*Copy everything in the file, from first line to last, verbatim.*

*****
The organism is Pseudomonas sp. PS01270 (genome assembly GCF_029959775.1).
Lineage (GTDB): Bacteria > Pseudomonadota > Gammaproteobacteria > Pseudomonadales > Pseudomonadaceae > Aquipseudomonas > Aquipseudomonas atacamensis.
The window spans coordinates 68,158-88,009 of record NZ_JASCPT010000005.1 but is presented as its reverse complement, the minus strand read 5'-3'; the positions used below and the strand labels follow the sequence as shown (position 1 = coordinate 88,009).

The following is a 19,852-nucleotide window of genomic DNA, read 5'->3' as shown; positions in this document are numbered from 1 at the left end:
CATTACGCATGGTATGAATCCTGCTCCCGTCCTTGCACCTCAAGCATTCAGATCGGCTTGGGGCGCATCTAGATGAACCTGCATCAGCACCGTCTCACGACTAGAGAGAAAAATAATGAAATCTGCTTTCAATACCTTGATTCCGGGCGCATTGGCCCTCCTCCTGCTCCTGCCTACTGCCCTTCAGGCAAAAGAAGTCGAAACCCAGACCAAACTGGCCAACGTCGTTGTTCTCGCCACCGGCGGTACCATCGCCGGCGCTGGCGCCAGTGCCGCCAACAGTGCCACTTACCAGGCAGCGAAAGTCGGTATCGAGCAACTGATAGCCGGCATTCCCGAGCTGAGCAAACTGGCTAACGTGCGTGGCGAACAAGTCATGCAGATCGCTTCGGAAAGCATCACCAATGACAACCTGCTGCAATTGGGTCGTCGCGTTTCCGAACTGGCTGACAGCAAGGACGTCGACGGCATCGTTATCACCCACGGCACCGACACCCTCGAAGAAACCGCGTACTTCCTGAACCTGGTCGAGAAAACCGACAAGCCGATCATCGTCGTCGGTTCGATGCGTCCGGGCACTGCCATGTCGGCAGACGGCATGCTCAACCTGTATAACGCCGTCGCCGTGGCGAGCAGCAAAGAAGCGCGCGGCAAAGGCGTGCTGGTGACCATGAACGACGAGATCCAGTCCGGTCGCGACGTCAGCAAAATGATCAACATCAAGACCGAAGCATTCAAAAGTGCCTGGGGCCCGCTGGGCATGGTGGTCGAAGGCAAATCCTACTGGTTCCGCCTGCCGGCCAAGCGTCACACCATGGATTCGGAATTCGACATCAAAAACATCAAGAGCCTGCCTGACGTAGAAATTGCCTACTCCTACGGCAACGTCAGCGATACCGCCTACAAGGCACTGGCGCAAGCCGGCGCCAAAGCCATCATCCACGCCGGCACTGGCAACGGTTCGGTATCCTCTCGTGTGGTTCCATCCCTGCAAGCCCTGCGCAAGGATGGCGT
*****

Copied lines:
The organism is Pseudomonas sp. PS01270 (genome assembly GCF_029959775.1).
Lineage (GTDB): Bacteria > Pseudomonadota > Gammaproteobacteria > Pseudomonadales > Pseudomonadaceae > Aquipseudomonas > Aquipseudomonas atacamensis.
The window spans coordinates 68,158-88,009 of record NZ_JASCPT010000005.1 but is presented as its reverse complement, the minus strand read 5'-3'; the positions used below and the strand labels follow the sequence as shown (position 1 = coordinate 88,009).

The following is a 19,852-nucleotide window of genomic DNA, read 5'->3' as shown; positions in this document are numbered from 1 at the left end:
CATTACGCATGGTATGAATCCTGCTCCCGTCCTTGCACCTCAAGCATTCAGATCGGCTTGGGGCGCATCTAGATGAACCTGCATCAGCACCGTCTCACGACTAGAGAGAAAAATAATGAAATCTGCTTTCAATACCTTGATTCCGGGCGCATTGGCCCTCCTCCTGCTCCTGCCTACTGCCCTTCAGGCAAAAGAAGTCGAAACCCAGACCAAACTGGCCAACGTCGTTGTTCTCGCCACCGGCGGTACCATCGCCGGCGCTGGCGCCAGTGCCGCCAACAGTGCCACTTACCAGGCAGCGAAAGTCGGTATCGAGCAACTGATAGCCGGCATTCCCGAGCTGAGCAAACTGGCTAACGTGCGTGGCGAACAAGTCATGCAGATCGCTTCGGAAAGCATCACCAATGACAACCTGCTGCAATTGGGTCGTCGCGTTTCCGAACTGGCTGACAGCAAGGACGTCGACGGCATCGTTATCACCCACGGCACCGACACCCTCGAAGAAACCGCGTACTTCCTGAACCTGGTCGAGAAAACCGACAAGCCGATCATCGTCGTCGGTTCGATGCGTCCGGGCACTGCCATGTCGGCAGACGGCATGCTCAACCTGTATAACGCCGTCGCCGTGGCGAGCAGCAAAGAAGCGCGCGGCAAAGGCGTGCTGGTGACCATGAACGACGAGATCCAGTCCGGTCGCGACGTCAGCAAAATGATCAACATCAAGACCGAAGCATTCAAAAGTGCCTGGGGCCCGCTGGGCATGGTGGTCGAAGGCAAATCCTACTGGTTCCGCCTGCCGGCCAAGCGTCACACCATGGATTCGGAATTCGACATCAAAAACATCAAGAGCCTGCCTGACGTAGAAATTGCCTACTCCTACGGCAACGTCAGCGATACCGCCTACAAGGCACTGGCGCAAGCCGGCGCCAAAGCCATCATCCACGCCGGCACTGGCAACGGTTCGGTATCCTCTCGTGTGGTTCCATCCCTGCAAGCCCTGCGCAAGGATGGCGT